My View: By Connie Confer
Most of the nation is gearing up for Halloween, with all of its tricks and treats. But as a lesbian who wears an ostomy bag, this month also includes some more personal holidays worth celebrating, especially if we want people to feel more accepted and safe.
Did you know that Oct. 5 was Ostomy Awareness Day? Just like the more established National Coming Out Day (Oct. 11), it brings an opportunity for people to celebrate their differences and their courage as they announce, perhaps with some trepidation, that they live with certain realities. They hope their family and friends will not shy away. They hope their bosses will not fire them.
That fear is completely rational. Just this week the U.S. Supreme Court heard oral arguments in cases that could indeed decide whether someone can be fired for being gay or transgender. We will have to wait for months to hear their decision and how it will impact our laws. But in the meantime, I want to advocate for acceptance, not alienation. I want to argue that open communication creates community and reduces stigma for people in my own life circumstances.
Yes, it is tricky to navigate the reactions of the world, and it takes some courage. But the treat continues to be that we are not alone. The LGBTQ community is indeed a family, with gay pride parades in every major city, and support groups for people who want to come out to their friends or family, or for parents and other family members who want to support a gay or transgender young person navigate in an unfamiliar world.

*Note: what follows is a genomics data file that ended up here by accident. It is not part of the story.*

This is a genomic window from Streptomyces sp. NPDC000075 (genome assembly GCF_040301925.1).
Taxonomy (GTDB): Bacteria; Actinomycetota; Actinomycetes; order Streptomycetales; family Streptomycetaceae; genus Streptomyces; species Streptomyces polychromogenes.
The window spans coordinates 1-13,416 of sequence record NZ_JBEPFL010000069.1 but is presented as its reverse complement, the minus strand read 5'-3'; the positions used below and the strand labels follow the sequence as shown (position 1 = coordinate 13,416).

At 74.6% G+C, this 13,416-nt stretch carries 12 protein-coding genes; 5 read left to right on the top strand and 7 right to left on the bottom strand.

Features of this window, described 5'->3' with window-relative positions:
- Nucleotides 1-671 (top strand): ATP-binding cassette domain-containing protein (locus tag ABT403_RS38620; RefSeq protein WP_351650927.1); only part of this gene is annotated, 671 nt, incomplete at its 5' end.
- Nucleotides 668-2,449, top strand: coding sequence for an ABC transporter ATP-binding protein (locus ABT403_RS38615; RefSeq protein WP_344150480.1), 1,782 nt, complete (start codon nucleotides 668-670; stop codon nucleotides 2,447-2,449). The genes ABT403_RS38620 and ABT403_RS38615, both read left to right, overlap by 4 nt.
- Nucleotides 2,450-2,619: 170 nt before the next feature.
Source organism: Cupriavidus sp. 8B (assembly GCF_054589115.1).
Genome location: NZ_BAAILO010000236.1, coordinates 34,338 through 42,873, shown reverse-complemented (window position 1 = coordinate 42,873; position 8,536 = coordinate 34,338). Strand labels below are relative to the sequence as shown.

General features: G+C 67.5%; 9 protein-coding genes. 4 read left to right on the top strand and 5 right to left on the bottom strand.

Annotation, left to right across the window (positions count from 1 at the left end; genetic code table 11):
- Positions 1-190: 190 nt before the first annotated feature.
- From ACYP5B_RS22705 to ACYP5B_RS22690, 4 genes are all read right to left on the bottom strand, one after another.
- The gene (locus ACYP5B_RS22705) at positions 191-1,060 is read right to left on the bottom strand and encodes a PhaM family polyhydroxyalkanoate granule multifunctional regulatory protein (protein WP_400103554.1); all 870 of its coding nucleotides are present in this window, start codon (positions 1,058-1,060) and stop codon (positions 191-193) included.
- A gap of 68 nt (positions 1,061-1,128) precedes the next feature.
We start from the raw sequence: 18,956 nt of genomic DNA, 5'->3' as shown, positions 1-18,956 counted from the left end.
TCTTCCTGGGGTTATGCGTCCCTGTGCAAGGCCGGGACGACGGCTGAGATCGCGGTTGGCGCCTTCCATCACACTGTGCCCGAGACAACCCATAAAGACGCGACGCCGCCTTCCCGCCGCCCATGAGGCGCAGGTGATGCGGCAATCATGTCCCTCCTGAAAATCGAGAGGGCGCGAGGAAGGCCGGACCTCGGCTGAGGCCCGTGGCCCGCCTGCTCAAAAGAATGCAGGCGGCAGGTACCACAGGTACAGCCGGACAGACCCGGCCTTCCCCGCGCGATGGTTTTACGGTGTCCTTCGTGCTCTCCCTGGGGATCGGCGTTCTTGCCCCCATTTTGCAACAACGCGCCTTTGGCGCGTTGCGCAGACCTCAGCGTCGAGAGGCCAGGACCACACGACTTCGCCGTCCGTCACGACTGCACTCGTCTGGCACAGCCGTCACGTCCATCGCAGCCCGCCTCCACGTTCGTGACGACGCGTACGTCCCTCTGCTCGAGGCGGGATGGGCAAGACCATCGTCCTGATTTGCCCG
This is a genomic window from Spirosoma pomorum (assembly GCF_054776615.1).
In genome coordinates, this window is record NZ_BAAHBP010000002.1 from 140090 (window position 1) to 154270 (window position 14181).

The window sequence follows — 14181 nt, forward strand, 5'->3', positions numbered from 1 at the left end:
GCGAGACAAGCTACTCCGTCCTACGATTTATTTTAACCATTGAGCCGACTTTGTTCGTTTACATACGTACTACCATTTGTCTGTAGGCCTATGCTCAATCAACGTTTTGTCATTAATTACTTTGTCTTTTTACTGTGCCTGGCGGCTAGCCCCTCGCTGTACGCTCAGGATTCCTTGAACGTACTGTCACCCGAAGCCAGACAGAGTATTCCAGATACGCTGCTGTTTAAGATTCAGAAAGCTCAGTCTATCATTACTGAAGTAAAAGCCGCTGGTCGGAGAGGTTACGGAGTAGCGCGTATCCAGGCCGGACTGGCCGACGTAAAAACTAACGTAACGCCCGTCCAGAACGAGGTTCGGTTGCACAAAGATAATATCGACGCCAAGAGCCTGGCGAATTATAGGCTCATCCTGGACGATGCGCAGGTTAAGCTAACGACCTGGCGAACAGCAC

Similarly, my local Southern California, Inland Empire Ostomy Association, offers support and practical advice for people who find themselves facing surgery for an ostomy pouch. As do over 300 other United Ostomy Associations of America (UOAA) affiliated support and Information groups nationwide.
No wonder people worry when they hear they will be among the 100,000 people in the United States who will get an ostomy this year. The treatment for diseases such as cancer or Crohn’s almost sounds worse than the disease. People wear a pouch attached to the abdomen that holds urine or feces that must be emptied and changed regularly. It can be embarrassing to talk about it, but just the same, we must.
That surgery is life-saving. I am living proof. And the routine of wearing the pouch seems quite easy and normal to me now. I find that I can talk about it with people close to me, and that I do not feel any stigma. For others who want to get to a place where an ostomy pouch feels routine, you should consider attending a UOAA affiliated support group near you.
There is no reason to suffer in silence and there is every reason to be fully and proudly yourself, no matter what your reality. And if you are not impacted by these specific things, make sure you are supportive to friends and family who are.
Life lived honestly can be a real treat.
Carolyn “Connie” Confer served as the assistant city attorney for Riverside, California and has advocated for the LGBTQ community for decades. She was there in September when Assemblyman Jose Medina declared Oct. 5 as Ostomy Awareness Day in California in honor of the work of the Inland Empire Ostomy Association.